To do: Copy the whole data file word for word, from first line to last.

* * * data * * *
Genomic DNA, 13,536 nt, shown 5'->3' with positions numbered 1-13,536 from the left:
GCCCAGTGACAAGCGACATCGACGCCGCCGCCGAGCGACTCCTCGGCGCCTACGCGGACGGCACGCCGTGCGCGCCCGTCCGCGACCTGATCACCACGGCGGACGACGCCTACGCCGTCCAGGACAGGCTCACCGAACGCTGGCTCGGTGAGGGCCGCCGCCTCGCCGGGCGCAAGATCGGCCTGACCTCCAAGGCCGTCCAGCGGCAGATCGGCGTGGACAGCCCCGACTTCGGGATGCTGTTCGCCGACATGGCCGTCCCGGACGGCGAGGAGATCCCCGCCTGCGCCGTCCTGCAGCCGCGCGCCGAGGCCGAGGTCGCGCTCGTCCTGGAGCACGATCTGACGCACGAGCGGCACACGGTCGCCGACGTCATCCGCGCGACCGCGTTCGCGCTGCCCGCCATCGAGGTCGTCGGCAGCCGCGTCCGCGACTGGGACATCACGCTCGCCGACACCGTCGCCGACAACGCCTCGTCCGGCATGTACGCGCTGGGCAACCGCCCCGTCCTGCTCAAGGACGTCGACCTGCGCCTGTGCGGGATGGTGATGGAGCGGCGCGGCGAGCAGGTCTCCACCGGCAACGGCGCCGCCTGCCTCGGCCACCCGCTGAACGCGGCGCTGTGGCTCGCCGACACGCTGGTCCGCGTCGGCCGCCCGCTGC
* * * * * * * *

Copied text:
Genomic DNA, 13,536 nt, shown 5'->3' with positions numbered 1-13,536 from the left:
GCCCAGTGACAAGCGACATCGACGCCGCCGCCGAGCGACTCCTCGGCGCCTACGCGGACGGCACGCCGTGCGCGCCCGTCCGCGACCTGATCACCACGGCGGACGACGCCTACGCCGTCCAGGACAGGCTCACCGAACGCTGGCTCGGTGAGGGCCGCCGCCTCGCCGGGCGCAAGATCGGCCTGACCTCCAAGGCCGTCCAGCGGCAGATCGGCGTGGACAGCCCCGACTTCGGGATGCTGTTCGCCGACATGGCCGTCCCGGACGGCGAGGAGATCCCCGCCTGCGCCGTCCTGCAGCCGCGCGCCGAGGCCGAGGTCGCGCTCGTCCTGGAGCACGATCTGACGCACGAGCGGCACACGGTCGCCGACGTCATCCGCGCGACCGCGTTCGCGCTGCCCGCCATCGAGGTCGTCGGCAGCCGCGTCCGCGACTGGGACATCACGCTCGCCGACACCGTCGCCGACAACGCCTCGTCCGGCATGTACGCGCTGGGCAACCGCCCCGTCCTGCTCAAGGACGTCGACCTGCGCCTGTGCGGGATGGTGATGGAGCGGCGCGGCGAGCAGGTCTCCACCGGCAACGGCGCCGCCTGCCTCGGCCACCCGCTGAACGCGGCGCTGTGGCTCGCCGACACGCTGGTCCGCGTCGGCCGCCCGCTGC